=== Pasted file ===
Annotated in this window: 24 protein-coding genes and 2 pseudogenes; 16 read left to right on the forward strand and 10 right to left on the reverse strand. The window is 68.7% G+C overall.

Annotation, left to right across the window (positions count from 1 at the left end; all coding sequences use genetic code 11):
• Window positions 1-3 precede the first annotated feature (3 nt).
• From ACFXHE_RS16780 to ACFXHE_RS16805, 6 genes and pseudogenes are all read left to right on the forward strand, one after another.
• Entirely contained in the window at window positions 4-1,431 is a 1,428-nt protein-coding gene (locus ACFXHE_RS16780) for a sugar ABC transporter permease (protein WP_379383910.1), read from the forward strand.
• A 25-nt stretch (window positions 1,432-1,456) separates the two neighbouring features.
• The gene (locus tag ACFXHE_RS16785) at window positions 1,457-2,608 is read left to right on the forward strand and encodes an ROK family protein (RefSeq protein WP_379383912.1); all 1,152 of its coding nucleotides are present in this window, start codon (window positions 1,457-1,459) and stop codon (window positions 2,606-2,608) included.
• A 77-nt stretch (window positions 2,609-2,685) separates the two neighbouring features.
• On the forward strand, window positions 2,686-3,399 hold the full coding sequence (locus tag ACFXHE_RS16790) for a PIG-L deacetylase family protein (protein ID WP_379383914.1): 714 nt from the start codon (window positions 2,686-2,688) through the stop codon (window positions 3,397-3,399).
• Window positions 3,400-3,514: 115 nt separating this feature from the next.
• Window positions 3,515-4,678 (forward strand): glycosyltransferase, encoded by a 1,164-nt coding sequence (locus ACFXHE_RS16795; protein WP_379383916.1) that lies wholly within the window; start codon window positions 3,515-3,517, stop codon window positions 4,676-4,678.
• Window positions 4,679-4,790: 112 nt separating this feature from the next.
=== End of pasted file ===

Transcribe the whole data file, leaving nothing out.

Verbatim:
Annotated in this window: 24 protein-coding genes and 2 pseudogenes; 16 read left to right on the forward strand and 10 right to left on the reverse strand. The window is 68.7% G+C overall.

Annotation, left to right across the window (positions count from 1 at the left end; all coding sequences use genetic code 11):
• Window positions 1-3 precede the first annotated feature (3 nt).
• From ACFXHE_RS16780 to ACFXHE_RS16805, 6 genes and pseudogenes are all read left to right on the forward strand, one after another.
• Entirely contained in the window at window positions 4-1,431 is a 1,428-nt protein-coding gene (locus ACFXHE_RS16780) for a sugar ABC transporter permease (protein WP_379383910.1), read from the forward strand.
• A 25-nt stretch (window positions 1,432-1,456) separates the two neighbouring features.
• The gene (locus tag ACFXHE_RS16785) at window positions 1,457-2,608 is read left to right on the forward strand and encodes an ROK family protein (RefSeq protein WP_379383912.1); all 1,152 of its coding nucleotides are present in this window, start codon (window positions 1,457-1,459) and stop codon (window positions 2,606-2,608) included.
• A 77-nt stretch (window positions 2,609-2,685) separates the two neighbouring features.
• On the forward strand, window positions 2,686-3,399 hold the full coding sequence (locus tag ACFXHE_RS16790) for a PIG-L deacetylase family protein (protein ID WP_379383914.1): 714 nt from the start codon (window positions 2,686-2,688) through the stop codon (window positions 3,397-3,399).
• Window positions 3,400-3,514: 115 nt separating this feature from the next.
• Window positions 3,515-4,678 (forward strand): glycosyltransferase, encoded by a 1,164-nt coding sequence (locus ACFXHE_RS16795; protein WP_379383916.1) that lies wholly within the window; start codon window positions 3,515-3,517, stop codon window positions 4,676-4,678.
• Window positions 4,679-4,790: 112 nt separating this feature from the next.